The Australian state of Tasmania is looking to tap its vast green hydrogen potential with the help of foreign investment, as it has already established a renewables-dominated electricity supply. In order to explain its unique potential to become a leading supplier of clean, secure and affordable hydrogen, the Tasmanian state government has released a prospectus to international investors in the global energy industry.
The Tasmanian Renewable Hydrogen Prospectus was released on Tuesday by the Office of the Coordinator General at the Tasmanian Energy Symposium in China, with Hydro Tasmania in attendance to support the initiative. “As Australia’s largest generator of clean energy, it is only appropriate that Hydro Tasmania be attending the Tasmanian Energy Symposium event in China, as a part of our ongoing efforts to capitalize our state’s clear advantages and expertise,” said Hydro Tasmania CEO Steve Davy.
Last month, Hydro Tasmania released a white paper, Tasmania’s ‘green hydrogen opportunity – what makes Tasmania a unique, green hydrogen zone?, that outlined the state’s competitive advantage in the emerging hydrogen industry. It showed that hydrogen could be produced in Tasmania for much than in other Australian states.
Davy said the white paper has already attracted plenty of interest.“The key to Tasmania’s potential is our ability to produce low-cost, emission-free hydrogen, powered by the state’s renewable energy, which makes us attractive for countries looking to meet their emission reduction targets,” he said.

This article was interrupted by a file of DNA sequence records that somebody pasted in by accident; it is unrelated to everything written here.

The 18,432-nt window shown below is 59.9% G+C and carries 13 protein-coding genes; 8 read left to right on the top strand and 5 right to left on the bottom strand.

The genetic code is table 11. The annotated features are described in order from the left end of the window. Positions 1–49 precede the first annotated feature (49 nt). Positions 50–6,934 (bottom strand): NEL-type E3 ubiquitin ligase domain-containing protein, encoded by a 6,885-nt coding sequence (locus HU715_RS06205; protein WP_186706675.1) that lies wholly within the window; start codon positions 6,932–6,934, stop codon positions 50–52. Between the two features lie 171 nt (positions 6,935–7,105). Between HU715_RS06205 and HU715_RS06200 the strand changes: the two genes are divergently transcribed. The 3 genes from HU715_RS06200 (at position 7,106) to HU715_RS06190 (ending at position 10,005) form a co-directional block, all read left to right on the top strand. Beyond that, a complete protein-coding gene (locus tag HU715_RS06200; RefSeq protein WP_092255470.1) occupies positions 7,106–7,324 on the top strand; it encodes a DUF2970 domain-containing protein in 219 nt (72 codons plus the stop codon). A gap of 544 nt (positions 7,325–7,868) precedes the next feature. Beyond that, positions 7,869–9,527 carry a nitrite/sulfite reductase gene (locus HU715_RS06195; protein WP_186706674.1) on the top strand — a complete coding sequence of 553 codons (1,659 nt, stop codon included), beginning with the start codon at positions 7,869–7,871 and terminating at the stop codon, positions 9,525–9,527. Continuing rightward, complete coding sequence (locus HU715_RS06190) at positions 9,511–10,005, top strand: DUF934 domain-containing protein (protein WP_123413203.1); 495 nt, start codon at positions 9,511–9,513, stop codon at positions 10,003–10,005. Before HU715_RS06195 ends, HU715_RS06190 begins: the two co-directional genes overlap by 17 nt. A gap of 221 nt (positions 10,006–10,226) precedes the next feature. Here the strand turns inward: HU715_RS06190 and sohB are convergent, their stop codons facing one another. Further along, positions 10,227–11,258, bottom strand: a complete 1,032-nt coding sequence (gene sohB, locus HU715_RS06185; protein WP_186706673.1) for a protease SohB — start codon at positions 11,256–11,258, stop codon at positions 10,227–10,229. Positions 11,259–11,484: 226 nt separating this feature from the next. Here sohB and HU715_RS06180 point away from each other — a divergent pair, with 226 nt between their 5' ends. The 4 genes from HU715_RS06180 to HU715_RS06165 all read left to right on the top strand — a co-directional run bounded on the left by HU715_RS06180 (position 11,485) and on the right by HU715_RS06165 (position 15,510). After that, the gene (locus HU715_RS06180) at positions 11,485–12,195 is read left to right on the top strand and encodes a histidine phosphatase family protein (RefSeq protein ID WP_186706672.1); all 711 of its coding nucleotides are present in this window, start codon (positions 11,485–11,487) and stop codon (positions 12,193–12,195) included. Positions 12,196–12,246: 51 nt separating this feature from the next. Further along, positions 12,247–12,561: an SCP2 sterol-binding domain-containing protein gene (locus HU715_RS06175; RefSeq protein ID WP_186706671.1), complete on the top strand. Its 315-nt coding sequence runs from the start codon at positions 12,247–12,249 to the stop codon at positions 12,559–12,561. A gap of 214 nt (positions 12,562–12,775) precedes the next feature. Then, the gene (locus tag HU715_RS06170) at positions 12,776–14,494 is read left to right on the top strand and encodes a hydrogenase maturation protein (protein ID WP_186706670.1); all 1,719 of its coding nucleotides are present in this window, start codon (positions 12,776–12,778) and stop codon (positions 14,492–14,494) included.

In its white paper, Hydro Tasmania said that it believes it can undercut producers that use grid-sourced electricity to produce hydrogen due to its ability to “firm” production with its vast hydroelectricity capacity. The analysis also highlights the state’s advantages for green hydrogen production, including high energy security, self-sufficiency in renewables by 2022, strong transport infrastructure options, and the Battery of the Nation initiative.
Tasmania’s ambitions of becoming the Battery of the Nation have improved since the release of early reports on the proposed Marinus Link. Those studies suggest that the project, which is a second proposed interconnector between Tasmania and Victoria, offers economic advantages that far outweigh expected costs. The proposed 1,500 MW undersea interconnector could help deliver energy, specifically renewable energy, from Tasmania to Victoria to help stabilize the national grid.